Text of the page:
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Getting Match Fit for a Home Loan

If you are planning to apply for a home loan then consider these tips for getting your finances "match fit" and ready for the application.  This will help you get access to a wider choice of lenders and be in a better position to borrow what you need at the lowest possible rate.

Cutting down on discretionary expenses Lenders are looking closely at your actual expenses, to the point where credit card and bank account statements are being scrutinised.  Consider cutting back on services that are nice-to-haves - such as streaming subscriptions, game subscriptions and food delivery.  Every little bit helps by reducing your "expense" declaration and allowing you to potentially borrow more.

Getting your deposit in order Lenders like seeing clearly where your deposit sits and how long it has been in the "saving" mode.  What they question is when a deposit is made up of a whole lot of big transactions from external accounts at the last minute.  This is especially the case for high loan-to-value ratio loans. 

Having your deposit split over multiple accounts and in different places can cause a bit of a headache.  

So if you know you when you roughly expect to purchase a property then get your deposit sorted at least 4 months prior.  Get it all into one savings account and show that you have topped up your deposit over several months through extra savings.  

Reducing credit card limits A common misconception is that the lenders care only about the balance of your credit cards.  People often say "I pay off my card in full each month" and expect the lender to assume $0 debt.  

Unfortunately, lenders these days assume the worst and calculate the debt assuming you max your cards out to the limit.  They assume you will pay 3% of the limit value of your cards each month, regardless of the current balance.  This can have an impact on your ability to borrow. 

​Reduce the limit of your cards to a usable limit before you apply for a home loan. Consider closing down any cards that you don't use.

Stop applying for credit If you have a habit of shopping around for credit card "new customer offers" then now is the time to park it.  Regularly changing credit card providers will put extra entries on your credit file and reduce your credit score.  If you know you have a home loan application coming up then cease applying for other forms of credit so that you can boost your credit score and reduce questions from lenders on your credit history activity.

Keep your employment stable Lenders like to see continuity of employment.  Many are not willing to lend to those that have just started a new job and are still in a probation period.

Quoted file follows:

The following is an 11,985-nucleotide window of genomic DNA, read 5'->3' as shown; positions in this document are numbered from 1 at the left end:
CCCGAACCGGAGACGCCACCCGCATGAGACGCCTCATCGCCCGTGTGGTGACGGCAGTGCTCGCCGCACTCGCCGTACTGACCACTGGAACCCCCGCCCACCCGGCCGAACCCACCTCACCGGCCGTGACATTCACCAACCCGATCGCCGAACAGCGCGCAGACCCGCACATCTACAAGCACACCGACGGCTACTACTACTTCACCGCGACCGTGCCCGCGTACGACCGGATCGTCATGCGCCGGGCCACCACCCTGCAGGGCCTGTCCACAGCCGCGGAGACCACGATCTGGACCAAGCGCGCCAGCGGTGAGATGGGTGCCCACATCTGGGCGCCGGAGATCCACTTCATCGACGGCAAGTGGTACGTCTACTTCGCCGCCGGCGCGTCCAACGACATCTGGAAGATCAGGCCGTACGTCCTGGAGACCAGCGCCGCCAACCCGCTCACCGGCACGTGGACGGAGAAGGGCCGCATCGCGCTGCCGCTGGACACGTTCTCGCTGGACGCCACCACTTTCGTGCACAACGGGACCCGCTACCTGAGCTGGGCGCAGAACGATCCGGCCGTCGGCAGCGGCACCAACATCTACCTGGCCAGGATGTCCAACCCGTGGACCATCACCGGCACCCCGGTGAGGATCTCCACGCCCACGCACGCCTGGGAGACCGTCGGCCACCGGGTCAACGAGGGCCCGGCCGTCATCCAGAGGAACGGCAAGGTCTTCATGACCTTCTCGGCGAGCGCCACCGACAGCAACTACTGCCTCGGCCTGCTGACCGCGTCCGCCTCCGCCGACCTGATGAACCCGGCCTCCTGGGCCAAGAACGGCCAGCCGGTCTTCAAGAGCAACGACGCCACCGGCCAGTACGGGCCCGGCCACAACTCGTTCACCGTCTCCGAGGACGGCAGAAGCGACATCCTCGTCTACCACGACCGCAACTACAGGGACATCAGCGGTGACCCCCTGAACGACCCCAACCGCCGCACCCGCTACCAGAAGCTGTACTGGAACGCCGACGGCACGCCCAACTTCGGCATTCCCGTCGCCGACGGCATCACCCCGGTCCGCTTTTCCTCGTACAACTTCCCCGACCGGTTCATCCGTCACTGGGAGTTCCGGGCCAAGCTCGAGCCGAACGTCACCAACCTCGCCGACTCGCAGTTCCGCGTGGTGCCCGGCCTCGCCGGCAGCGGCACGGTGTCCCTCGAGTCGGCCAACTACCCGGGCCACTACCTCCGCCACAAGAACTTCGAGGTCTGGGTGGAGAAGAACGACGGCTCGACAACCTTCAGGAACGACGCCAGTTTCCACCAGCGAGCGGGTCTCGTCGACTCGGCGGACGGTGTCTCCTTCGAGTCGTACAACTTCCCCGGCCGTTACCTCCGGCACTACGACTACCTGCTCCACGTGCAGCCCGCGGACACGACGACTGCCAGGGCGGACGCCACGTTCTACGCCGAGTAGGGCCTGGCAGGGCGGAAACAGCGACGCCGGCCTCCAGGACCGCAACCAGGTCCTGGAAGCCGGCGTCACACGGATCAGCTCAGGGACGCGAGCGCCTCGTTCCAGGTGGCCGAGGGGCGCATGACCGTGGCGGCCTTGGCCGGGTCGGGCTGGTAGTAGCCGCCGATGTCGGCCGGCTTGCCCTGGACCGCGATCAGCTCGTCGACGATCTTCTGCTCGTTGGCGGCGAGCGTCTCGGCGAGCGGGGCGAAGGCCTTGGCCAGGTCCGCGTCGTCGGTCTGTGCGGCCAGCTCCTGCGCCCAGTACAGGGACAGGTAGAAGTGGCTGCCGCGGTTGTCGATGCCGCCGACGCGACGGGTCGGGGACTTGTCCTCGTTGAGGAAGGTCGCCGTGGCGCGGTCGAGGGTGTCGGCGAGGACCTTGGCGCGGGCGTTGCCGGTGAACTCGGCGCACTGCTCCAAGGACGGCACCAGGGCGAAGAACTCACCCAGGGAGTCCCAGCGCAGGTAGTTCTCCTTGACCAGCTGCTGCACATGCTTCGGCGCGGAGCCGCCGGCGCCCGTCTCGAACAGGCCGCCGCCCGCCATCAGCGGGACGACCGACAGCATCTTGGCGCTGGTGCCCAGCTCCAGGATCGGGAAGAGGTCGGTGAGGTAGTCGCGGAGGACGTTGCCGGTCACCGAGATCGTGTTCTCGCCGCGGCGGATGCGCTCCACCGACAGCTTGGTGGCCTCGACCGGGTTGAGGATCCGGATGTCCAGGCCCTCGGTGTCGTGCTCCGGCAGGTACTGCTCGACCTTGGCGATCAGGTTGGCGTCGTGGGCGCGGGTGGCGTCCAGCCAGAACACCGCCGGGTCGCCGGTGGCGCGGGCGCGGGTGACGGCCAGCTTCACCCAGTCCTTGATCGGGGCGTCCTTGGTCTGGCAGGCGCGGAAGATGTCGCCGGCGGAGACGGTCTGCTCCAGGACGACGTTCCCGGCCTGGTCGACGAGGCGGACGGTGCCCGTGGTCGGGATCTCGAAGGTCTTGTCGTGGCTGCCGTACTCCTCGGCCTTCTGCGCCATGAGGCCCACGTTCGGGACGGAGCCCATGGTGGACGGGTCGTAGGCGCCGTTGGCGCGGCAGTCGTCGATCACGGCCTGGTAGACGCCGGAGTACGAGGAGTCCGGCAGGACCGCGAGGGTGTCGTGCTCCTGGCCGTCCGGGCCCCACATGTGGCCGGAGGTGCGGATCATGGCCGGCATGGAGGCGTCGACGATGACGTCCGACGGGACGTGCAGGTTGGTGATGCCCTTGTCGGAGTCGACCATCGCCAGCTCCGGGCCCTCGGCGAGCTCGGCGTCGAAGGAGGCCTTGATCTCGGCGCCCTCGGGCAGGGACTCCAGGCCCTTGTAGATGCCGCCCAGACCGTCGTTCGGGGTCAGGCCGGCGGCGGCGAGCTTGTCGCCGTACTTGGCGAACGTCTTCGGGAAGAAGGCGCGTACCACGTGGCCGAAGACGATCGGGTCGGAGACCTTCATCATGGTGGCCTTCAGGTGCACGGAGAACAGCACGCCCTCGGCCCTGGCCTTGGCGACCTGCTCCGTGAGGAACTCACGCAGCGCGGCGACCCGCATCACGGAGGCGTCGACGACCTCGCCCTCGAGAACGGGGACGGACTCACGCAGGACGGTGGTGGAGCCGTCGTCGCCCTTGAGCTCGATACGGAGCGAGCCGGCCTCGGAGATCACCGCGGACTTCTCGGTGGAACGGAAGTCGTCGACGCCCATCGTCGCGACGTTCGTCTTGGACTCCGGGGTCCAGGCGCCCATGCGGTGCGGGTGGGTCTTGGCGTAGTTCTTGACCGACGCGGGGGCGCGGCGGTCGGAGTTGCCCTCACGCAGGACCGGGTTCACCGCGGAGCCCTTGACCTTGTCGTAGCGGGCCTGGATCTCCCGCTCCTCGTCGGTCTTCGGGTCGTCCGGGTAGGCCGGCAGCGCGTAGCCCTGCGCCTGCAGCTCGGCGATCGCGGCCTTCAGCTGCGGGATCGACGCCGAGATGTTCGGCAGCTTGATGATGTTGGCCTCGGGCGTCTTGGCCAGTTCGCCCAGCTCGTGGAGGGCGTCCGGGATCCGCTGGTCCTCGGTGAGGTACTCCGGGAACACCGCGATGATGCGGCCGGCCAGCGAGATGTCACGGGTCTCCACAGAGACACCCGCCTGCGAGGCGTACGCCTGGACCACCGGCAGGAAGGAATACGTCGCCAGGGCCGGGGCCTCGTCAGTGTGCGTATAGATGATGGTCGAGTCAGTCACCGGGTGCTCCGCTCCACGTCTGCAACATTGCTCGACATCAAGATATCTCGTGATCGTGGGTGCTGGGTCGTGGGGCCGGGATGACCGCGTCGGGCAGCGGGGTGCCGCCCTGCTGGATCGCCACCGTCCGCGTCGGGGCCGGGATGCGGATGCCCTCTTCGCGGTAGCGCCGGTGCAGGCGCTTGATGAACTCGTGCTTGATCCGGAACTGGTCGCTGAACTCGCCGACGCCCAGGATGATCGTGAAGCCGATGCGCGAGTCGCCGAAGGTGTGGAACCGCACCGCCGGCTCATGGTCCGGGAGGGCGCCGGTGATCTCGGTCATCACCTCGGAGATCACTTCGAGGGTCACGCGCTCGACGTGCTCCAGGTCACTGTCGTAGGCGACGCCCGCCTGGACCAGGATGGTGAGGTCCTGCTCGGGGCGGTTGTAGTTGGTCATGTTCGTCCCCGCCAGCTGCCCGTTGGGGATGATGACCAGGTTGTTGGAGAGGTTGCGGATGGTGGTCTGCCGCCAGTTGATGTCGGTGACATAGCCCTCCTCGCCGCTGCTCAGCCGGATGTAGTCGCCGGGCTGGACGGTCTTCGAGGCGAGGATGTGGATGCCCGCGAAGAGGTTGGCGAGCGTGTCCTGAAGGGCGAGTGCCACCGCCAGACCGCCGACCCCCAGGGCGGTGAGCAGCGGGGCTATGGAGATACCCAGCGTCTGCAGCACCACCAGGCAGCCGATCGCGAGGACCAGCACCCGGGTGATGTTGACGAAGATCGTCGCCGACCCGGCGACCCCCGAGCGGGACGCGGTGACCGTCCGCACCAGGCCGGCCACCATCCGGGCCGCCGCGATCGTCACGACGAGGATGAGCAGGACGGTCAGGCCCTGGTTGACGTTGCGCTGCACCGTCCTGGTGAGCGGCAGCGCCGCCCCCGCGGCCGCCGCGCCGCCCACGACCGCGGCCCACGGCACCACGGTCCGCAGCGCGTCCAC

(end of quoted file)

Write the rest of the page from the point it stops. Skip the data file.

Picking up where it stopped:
So if you are looking to get a home loan then don't throw in your job with your current employer. Avoid contract roles where possible and stick with full time, PAYG employment if you can.  

If you earn commissions, then the lenders will be looking to see at least 6 months of commission earnings before they will consider including your commission component.  

Save as much deposit as possible Having a bigger deposit will potentially saving you from higher lenders mortgage insurance (LMI) premiums where your loan-to-value ratio is over 80%.  Having a bigger deposit could also give you access to better interest rates and may get you a loan where you otherwise may be unable.  Lenders will often offer discounted rates for loans that are under 70% loan-to-value ratios.

Your Choice Mortgage Brokers Pty Ltd atf Halo Innovation Trust trading as Heart Mortgage Services - Australian Credit Licence 38643

The information contained herein is of a general nature only and does not constitute advice. You should not act on any information without considering your personal needs, circumstances and objectives. We recommend you obtain professional financial advice specific to your circumstances. The views expressed here are not ours. While the information contained in this article may contain or be based on information obtained from sources believed to be reliable, it may not have been independently verified. Where information contained in this publication contains material provided directly by third parties it is given in good faith and has been derived from sources believed to be accurate at its issue date.  To the maximum extent permitted by law: no guarantee, representation or warranty is given that any information or advice in this publication is complete, accurate, up to date or fit for any purpose; and no party or associated entities as mentioned is in any way liable to you (including for negligence) in respect of any reliance upon such information. This article may also contain links to websites operated by third parties who are not related to us. These links are provided for convenience only and do not represent any endorsement or approval by us.

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